It’s too early to quantify the potential economic impact of the coronavirus that has emerged in the central Chinese city of Wuhan, S&P Global Ratings says in a report released today.
However, it is possible to identify the channels most likely to take an economic hit, and these include household consumption, an increasingly important driver of growth.
“The outbreak is hitting China during Lunar New Year, a period when households tend to spend more on travel, entertainment, and gifts,” says Shaun Roache, Asia-Pacific chief economist at S&P Global Ratings.
The severity of the impact will depend upon the attack rate (the proportion of the population that falls ill) and the case fatality rate (the proportion of deaths). Health authorities are indicating for now that it is too early to assess these statistics for the new coronavirus.
“Epidemiological uncertainty is compounding economic uncertainty, ” the report states. “We identify several channels most vulnerable to a spread of the infection, or measures taken to prevent the spread in China. These include household consumption, investment, travel and tourism, and industrial output (if supply disruptions occur).”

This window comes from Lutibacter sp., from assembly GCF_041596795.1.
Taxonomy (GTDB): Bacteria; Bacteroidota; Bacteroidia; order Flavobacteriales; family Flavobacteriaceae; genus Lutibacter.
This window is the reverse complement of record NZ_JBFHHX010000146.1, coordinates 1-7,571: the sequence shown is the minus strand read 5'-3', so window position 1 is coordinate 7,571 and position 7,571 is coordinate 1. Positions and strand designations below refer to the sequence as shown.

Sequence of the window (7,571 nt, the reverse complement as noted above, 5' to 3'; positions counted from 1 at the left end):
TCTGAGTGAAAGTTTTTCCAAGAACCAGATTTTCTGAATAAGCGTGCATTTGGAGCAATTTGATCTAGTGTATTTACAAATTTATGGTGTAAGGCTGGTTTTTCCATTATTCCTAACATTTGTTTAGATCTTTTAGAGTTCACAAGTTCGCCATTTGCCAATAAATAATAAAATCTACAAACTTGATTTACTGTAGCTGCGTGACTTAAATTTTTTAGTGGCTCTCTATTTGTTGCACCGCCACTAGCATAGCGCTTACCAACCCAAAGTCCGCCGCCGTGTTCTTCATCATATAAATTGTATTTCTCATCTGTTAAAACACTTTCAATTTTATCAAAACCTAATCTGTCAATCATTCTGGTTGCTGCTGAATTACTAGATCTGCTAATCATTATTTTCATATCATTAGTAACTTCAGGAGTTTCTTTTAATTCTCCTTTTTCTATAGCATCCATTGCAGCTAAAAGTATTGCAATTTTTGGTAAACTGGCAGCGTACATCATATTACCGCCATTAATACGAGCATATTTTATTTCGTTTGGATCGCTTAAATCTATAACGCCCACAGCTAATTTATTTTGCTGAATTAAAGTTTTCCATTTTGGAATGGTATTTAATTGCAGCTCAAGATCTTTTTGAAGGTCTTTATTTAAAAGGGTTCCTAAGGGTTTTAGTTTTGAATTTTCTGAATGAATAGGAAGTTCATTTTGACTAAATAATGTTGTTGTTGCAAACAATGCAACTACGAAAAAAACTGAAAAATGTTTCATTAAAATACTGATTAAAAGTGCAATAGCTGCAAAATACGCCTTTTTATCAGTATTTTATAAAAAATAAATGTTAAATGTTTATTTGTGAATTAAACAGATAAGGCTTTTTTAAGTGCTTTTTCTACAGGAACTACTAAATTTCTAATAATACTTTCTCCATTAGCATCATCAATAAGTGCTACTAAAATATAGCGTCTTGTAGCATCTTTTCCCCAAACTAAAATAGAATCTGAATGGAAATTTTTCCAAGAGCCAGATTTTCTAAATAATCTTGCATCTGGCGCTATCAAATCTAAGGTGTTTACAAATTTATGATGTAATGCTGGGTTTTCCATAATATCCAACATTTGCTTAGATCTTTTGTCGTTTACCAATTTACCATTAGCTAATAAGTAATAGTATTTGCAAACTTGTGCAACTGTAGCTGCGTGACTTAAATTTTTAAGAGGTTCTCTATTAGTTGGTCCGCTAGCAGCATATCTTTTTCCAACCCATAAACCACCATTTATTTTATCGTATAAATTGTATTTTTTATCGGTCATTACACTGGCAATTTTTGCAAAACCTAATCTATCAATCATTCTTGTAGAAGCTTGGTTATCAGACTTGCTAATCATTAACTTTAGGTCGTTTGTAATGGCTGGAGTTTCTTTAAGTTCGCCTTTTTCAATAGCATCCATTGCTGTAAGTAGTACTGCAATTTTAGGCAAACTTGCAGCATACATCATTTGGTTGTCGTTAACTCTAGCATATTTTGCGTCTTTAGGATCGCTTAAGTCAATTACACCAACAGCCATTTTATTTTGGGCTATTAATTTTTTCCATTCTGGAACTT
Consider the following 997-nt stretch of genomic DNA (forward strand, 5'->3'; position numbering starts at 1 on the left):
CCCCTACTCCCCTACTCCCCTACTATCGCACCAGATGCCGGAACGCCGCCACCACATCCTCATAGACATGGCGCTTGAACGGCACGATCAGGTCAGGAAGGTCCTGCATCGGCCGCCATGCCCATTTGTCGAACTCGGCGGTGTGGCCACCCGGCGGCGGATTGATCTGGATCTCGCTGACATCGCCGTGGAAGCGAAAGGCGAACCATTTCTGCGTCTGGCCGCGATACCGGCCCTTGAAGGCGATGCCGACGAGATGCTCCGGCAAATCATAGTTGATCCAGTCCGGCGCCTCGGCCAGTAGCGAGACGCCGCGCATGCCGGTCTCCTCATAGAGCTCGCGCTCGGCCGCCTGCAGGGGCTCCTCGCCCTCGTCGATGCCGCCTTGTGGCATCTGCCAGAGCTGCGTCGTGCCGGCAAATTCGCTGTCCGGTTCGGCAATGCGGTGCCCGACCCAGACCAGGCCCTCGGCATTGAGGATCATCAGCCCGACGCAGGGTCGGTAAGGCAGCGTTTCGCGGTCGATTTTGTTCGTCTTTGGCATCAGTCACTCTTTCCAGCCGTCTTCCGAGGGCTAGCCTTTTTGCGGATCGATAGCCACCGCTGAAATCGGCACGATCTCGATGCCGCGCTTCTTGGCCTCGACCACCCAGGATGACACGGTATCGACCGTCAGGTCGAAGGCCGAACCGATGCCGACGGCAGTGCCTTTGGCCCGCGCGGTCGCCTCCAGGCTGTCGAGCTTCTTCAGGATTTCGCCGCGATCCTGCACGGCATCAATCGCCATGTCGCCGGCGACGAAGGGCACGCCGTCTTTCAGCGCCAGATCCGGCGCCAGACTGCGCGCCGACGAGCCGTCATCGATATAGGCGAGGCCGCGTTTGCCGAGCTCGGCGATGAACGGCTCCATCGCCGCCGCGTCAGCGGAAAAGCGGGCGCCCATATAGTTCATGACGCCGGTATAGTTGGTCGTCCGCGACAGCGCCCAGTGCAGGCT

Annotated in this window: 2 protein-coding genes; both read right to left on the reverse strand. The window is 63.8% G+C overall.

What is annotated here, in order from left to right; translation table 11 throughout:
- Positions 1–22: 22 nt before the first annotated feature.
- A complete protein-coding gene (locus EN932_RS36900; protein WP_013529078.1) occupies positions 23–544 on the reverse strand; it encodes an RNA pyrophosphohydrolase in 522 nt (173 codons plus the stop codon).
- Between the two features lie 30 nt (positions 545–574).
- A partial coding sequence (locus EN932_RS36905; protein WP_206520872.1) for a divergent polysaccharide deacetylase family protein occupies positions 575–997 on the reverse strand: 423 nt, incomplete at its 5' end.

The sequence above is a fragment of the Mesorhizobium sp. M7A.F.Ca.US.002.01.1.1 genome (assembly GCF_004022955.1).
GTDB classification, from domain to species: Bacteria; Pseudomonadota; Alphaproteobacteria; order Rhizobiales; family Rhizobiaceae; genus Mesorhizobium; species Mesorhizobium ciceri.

Some of the impact could be offset by increased government consumption, e.g., through higher spending in response to the outbreak, including on health personnel, emergency services, and vaccines.
“Industries exposed to China’s household spending, especially activities that take place outside the home, will likely feel the biggest economic impact of the outbreak,” said Mr. Roache. “Risk aversion and tighter financial conditions could amplify the impact, including on investment.”
While the outbreak is centered in Wuhan, other large population centers including the major “tier-1” cities have begun reporting cases. Given the typical lag between contracting the virus and showing symptoms, consumers are likely to avoid public spaces to lower the probability of infection.
To give a sense of how big the effects could be, consider that in China during 2019, consumption contributed about 3.5 percentage points to the overall real GDP growth rate of 6.1%. A back of the envelope calculation suggests that if spending on such services fell by 10%, overall GDP growth would fall by about 1.2 percentage points.
As to potential regional and global impacts, this depends on the extent to which the virus spreads outside China. “Even if contained, we expect some spillover to Asia-Pacific, given that Chinese tourists represent a large proportion of arrivals for economies including Thailand and Vietnam, among others. Equity market volatility across the region has edged higher but currency and bond markets have been calm.”